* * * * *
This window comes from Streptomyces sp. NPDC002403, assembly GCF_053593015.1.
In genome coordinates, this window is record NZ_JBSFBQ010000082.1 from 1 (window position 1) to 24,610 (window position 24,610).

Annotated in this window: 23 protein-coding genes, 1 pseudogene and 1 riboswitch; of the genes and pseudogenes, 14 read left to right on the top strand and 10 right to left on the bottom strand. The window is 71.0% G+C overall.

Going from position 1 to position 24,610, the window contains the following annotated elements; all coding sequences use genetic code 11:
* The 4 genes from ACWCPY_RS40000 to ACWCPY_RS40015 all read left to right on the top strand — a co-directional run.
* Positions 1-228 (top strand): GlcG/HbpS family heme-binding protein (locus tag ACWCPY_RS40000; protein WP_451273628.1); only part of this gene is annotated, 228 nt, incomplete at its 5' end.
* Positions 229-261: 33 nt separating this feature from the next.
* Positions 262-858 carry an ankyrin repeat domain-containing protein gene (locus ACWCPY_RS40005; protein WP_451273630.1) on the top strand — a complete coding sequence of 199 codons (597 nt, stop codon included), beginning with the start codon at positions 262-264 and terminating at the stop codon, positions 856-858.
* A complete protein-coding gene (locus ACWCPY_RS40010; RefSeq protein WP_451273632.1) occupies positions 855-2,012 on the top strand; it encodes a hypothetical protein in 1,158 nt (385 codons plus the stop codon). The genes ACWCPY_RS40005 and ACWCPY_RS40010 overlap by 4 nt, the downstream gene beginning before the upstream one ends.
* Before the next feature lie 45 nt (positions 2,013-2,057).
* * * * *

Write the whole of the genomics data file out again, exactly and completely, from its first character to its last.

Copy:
This window comes from Streptomyces sp. NPDC002403, assembly GCF_053593015.1.
In genome coordinates, this window is record NZ_JBSFBQ010000082.1 from 1 (window position 1) to 24,610 (window position 24,610).

Annotated in this window: 23 protein-coding genes, 1 pseudogene and 1 riboswitch; of the genes and pseudogenes, 14 read left to right on the top strand and 10 right to left on the bottom strand. The window is 71.0% G+C overall.

Going from position 1 to position 24,610, the window contains the following annotated elements; all coding sequences use genetic code 11:
* The 4 genes from ACWCPY_RS40000 to ACWCPY_RS40015 all read left to right on the top strand — a co-directional run.
* Positions 1-228 (top strand): GlcG/HbpS family heme-binding protein (locus tag ACWCPY_RS40000; protein WP_451273628.1); only part of this gene is annotated, 228 nt, incomplete at its 5' end.
* Positions 229-261: 33 nt separating this feature from the next.
* Positions 262-858 carry an ankyrin repeat domain-containing protein gene (locus ACWCPY_RS40005; protein WP_451273630.1) on the top strand — a complete coding sequence of 199 codons (597 nt, stop codon included), beginning with the start codon at positions 262-264 and terminating at the stop codon, positions 856-858.
* A complete protein-coding gene (locus ACWCPY_RS40010; RefSeq protein WP_451273632.1) occupies positions 855-2,012 on the top strand; it encodes a hypothetical protein in 1,158 nt (385 codons plus the stop codon). The genes ACWCPY_RS40005 and ACWCPY_RS40010 overlap by 4 nt, the downstream gene beginning before the upstream one ends.
* Before the next feature lie 45 nt (positions 2,013-2,057).